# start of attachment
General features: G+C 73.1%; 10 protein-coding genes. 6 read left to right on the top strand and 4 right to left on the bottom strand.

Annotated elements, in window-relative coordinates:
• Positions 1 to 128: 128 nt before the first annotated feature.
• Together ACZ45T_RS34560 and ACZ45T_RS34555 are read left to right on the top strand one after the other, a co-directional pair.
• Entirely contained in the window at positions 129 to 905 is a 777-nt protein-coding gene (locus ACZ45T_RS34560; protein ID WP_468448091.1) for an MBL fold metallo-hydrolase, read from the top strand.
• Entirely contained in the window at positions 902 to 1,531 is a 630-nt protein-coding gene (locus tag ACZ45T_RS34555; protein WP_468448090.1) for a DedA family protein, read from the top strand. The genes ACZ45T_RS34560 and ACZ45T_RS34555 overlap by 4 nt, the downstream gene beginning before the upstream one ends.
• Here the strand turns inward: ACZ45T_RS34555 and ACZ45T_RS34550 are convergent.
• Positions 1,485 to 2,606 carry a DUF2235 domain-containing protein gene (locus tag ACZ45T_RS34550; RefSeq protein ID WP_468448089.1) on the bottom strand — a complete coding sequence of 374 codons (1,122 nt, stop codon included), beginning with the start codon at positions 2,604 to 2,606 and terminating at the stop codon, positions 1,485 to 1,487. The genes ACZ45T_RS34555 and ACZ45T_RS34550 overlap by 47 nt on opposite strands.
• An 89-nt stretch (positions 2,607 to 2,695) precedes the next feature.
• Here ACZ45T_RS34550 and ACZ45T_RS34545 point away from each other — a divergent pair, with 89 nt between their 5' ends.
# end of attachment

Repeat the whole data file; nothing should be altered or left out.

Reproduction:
General features: G+C 73.1%; 10 protein-coding genes. 6 read left to right on the top strand and 4 right to left on the bottom strand.

Annotated elements, in window-relative coordinates:
• Positions 1 to 128: 128 nt before the first annotated feature.
• Together ACZ45T_RS34560 and ACZ45T_RS34555 are read left to right on the top strand one after the other, a co-directional pair.
• Entirely contained in the window at positions 129 to 905 is a 777-nt protein-coding gene (locus ACZ45T_RS34560; protein ID WP_468448091.1) for an MBL fold metallo-hydrolase, read from the top strand.
• Entirely contained in the window at positions 902 to 1,531 is a 630-nt protein-coding gene (locus tag ACZ45T_RS34555; protein WP_468448090.1) for a DedA family protein, read from the top strand. The genes ACZ45T_RS34560 and ACZ45T_RS34555 overlap by 4 nt, the downstream gene beginning before the upstream one ends.
• Here the strand turns inward: ACZ45T_RS34555 and ACZ45T_RS34550 are convergent.
• Positions 1,485 to 2,606 carry a DUF2235 domain-containing protein gene (locus tag ACZ45T_RS34550; RefSeq protein ID WP_468448089.1) on the bottom strand — a complete coding sequence of 374 codons (1,122 nt, stop codon included), beginning with the start codon at positions 2,604 to 2,606 and terminating at the stop codon, positions 1,485 to 1,487. The genes ACZ45T_RS34555 and ACZ45T_RS34550 overlap by 47 nt on opposite strands.
• An 89-nt stretch (positions 2,607 to 2,695) precedes the next feature.
• Here ACZ45T_RS34550 and ACZ45T_RS34545 point away from each other — a divergent pair, with 89 nt between their 5' ends.